Faculty and Staff

How to Power A City

Lance Pauker
June 7, 2022
wind turbines in a field at sunset with a city in the background

“People don’t believe in their own ability to make changes. Or they look at something—let’s say solar energy in New York, or clean energy in New York and think ‘this is impossible.’ That idea, in and of itself, is probably the biggest obstacle. Because it is possible.”

These are the words of Dyson Assistant Professor of Media, Communications, and Visual Arts Melanie LaRosa. Over half a decade ago, LaRosa, who is also a documentary filmmaker, began to further explore clean energy transitions being done in New York City, primarily out of curiosity. As LaRosa recounts, “you would go to a farmer’s market and there’d be these tables set up, and they’d be like, ‘hey you want to switch to wind-power?’ I remember talking to some of the people at the tables and honestly, they couldn’t give great answers about how it worked. That’s documentary filmmaker catnip right there—if I’m interested, other people probably are too.”

Wanting to further explore how these processes worked in practice, LaRosa decided to find the closest wind farm to New York City. Her research took her to Atlantic City, New Jersey, home of the Atlantic County Utilities Authority (ACUA), a wastewater treatment center committed to 100 percent renewable energy. While LaRosa was impressed the initiative alone, she also noticed something that she didn’t quite expect from a wastewater treatment plant—that they offered tours.

“Let me say that again: They gave tours. This was a wastewater treatment facility,” says LaRosa. “Have you ever gone on a tour of a wastewater treatment facility?”

By this point, LaRosa began to sketch out the idea that eventually became her documentary film How to Power A City. While at ACUA, she discussed her intention of documenting the people and projects being conducted, and how they are helping to bring clean energy to the public in a sustainable way. With ACUA on board, she began further exploring related initiatives across the country.

Over the next several years, LaRosa followed diverse stories across the US and Puerto Rico—ranging from Las Vegas’ pledge to become the first large city in America to run on 100 percent renewable energy, to a Vermont utility company committed to being the first in the nation for clean energy integration, to energy transformation and resilience following the devastation of Hurricane Maria in Puerto Rico. All in all, LaRosa chronicled six locations, all of which faced different challenges to bringing clean energy to their region. Whether these challenges were bureaucratic, technological, or financial, each group remained committed to their ultimate goal.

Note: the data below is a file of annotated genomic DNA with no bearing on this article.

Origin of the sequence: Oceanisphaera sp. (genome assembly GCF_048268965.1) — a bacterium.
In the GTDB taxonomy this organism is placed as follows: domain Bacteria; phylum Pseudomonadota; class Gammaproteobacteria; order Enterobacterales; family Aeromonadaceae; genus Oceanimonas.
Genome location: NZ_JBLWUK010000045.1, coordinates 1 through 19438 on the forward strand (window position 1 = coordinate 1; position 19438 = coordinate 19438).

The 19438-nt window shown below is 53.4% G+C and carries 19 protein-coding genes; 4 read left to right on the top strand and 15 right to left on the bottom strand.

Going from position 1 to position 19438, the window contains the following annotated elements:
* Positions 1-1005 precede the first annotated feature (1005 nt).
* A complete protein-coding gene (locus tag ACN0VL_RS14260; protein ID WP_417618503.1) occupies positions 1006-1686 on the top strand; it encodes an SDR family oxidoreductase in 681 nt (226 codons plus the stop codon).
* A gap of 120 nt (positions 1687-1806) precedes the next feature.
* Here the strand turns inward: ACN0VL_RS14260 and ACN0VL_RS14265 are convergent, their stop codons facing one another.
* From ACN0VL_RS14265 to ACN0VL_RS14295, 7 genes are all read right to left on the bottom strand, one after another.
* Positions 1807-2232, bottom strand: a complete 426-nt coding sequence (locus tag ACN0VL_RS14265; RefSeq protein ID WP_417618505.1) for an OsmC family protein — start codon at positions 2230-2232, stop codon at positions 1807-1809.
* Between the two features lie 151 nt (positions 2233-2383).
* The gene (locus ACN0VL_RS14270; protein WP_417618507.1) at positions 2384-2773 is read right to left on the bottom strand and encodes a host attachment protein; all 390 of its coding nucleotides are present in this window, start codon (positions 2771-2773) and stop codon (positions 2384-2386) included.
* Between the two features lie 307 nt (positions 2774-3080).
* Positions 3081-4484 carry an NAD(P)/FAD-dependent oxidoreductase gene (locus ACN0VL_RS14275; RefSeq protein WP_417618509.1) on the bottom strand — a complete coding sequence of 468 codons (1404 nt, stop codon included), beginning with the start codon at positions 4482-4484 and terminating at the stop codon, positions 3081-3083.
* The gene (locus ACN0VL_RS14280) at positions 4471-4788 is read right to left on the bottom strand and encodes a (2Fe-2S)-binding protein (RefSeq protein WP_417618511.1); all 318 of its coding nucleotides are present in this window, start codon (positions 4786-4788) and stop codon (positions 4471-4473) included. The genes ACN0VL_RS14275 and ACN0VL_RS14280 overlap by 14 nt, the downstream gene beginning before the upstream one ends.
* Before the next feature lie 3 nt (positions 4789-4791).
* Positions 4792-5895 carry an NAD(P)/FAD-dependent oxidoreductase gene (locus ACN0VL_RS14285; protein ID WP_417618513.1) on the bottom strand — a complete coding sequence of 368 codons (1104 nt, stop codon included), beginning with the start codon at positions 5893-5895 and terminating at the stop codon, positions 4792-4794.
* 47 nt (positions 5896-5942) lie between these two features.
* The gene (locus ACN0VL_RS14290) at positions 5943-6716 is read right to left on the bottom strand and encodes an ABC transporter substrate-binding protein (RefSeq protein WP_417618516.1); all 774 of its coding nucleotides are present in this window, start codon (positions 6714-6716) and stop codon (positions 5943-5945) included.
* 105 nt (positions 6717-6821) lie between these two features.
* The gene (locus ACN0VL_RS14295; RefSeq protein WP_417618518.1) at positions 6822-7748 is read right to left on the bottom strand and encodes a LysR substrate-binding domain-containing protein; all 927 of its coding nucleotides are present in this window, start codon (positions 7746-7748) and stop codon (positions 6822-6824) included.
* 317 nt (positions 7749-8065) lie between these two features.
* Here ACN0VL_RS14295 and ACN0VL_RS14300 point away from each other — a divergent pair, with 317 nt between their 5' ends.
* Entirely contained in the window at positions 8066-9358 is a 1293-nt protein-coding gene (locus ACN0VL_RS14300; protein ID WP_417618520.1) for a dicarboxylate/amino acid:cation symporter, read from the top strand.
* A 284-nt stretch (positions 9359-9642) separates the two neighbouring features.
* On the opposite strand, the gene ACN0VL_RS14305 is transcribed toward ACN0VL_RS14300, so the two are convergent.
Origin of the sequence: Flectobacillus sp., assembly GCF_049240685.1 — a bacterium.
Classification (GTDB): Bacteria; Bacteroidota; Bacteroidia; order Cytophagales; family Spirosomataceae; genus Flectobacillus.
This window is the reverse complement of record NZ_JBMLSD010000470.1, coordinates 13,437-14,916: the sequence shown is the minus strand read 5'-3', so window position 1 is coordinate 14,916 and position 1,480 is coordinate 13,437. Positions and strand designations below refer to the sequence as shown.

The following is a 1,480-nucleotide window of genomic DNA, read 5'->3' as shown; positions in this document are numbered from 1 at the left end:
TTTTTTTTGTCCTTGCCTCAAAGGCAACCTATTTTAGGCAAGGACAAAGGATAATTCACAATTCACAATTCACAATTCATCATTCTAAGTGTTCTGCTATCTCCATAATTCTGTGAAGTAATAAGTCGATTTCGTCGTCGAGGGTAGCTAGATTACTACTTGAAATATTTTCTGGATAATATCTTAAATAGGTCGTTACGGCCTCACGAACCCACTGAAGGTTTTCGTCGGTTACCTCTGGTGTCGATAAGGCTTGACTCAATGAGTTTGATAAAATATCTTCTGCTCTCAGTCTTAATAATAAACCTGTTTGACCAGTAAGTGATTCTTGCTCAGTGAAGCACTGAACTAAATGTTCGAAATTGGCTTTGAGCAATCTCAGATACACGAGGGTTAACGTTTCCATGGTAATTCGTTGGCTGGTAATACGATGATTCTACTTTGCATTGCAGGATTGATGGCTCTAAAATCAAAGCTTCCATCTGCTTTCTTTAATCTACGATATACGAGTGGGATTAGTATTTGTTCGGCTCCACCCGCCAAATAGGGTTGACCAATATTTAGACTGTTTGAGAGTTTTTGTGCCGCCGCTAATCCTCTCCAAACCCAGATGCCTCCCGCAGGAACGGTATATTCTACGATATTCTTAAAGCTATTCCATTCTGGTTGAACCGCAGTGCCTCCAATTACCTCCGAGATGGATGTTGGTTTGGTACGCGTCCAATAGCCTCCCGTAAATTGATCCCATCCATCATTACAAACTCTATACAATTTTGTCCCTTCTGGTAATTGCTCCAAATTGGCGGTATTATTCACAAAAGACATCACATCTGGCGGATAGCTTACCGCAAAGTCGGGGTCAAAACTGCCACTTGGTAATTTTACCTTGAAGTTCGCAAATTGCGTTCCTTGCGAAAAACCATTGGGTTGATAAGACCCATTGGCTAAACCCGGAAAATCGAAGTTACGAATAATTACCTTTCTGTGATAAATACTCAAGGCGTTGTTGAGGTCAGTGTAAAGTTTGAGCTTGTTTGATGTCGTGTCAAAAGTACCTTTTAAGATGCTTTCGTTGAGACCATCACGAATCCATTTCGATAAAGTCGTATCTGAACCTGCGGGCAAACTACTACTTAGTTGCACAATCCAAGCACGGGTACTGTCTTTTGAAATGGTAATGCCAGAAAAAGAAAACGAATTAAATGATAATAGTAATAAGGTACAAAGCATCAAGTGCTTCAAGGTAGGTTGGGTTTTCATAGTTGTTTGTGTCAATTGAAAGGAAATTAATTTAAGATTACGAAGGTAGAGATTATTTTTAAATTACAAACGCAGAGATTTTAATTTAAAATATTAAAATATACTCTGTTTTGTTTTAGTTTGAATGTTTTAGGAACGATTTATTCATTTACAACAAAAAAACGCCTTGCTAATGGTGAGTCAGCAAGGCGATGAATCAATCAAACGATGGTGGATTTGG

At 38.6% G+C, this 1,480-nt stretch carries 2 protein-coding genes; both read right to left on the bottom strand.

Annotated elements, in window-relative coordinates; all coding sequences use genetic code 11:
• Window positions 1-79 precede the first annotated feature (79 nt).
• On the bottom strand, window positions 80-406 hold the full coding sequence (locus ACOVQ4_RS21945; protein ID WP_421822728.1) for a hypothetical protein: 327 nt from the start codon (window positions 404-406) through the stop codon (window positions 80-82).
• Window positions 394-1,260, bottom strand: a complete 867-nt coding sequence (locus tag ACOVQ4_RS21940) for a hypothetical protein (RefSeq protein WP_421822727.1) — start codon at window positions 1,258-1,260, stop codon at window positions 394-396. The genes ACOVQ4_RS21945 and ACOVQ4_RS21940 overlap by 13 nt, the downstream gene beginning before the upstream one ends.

“I think everybody started with a sense of their own ability to make some change happen.”

“I think everybody started with a sense of their own ability to make some change happen,” said LaRosa. “Every person in all those different cases or situations felt like they were able—and to me that’s what distinguishes them from people who say, ‘yea, climate change is terrible, we should get off fossil fuels, but we don’t know how.’ That was really the genesis of the film title, How to Power a City.”

LaRosa was recently named a 2022 Public Voices Fellow on the Climate Crisis. Awarded through the Yale Program on Climate Change Communication, the Fellowship recognizes individuals who have demonstrated “high-powered thought leadership in a variety of ways, including education, community organizing, public advocacy, and writing.” LaRosa, along with 19 other individuals are helping to bring new voices to this ever-important conversation.

“We’re a cohort of 20 people working on climate change. Some people are doctors, activists, or work in media. The idea is to bring new voices to discussions and public conversations about climate change. And to show unique perspectives. For me, the fellowship is a way to keep sharing what I saw on that journey without trying to bring it to the public as a lecture.”

After several years of filming, unintended delays caused in part by the COVID-19 pandemic, and a few short-film detours telling stories of individual projects (one of which, Solar Libre: Family Affair, won the Best Short Documentary Award at the Rincón International Film Festival in Puerto Rico), the feature film, How to Power a City, is nearly ready to be broadcast to the world.

LaRosa is excited to share the stories of resilient individuals, as well as their actionable solutions to the ever-complex problems posed by energy consumption. Her solutions-based journalism approach—a style of journalism that supports social change—is intended to be empowering and energizing to the audience; perhaps motivating viewers to join community solar initiatives, or simply believe that their actions can in fact make a positive impact.

“When it comes to bringing clean energy to where they live, a lot of people feel like maybe they don’t know how. These people we featured not only knew how, but they went there. Just the ability to believe in their own efficacy. That they could change something.”

To learn more about the clean energy initiatives featured and future screenings, visit the film’s website. You can also follow @HowToPowerACity on instagram or watch the film's trailer.

More from Pace


Through Digital Trash, an augmented reality art exhibit, Professor Will Pappenheimer and his mobile media students are elucidating an often-unseen problem in a truly innovative way.

Faculty and Staff

What is the price of a dream? Dyson Professor Kiku Huckle explores complex questions about belonging, identity, and immigration in her new thought-provoking documentary.


Both in the classroom and on the court, Naya Rivera ’22 has shown that the desire to change things for the better—and simply putting yourself out there—can truly go a long way.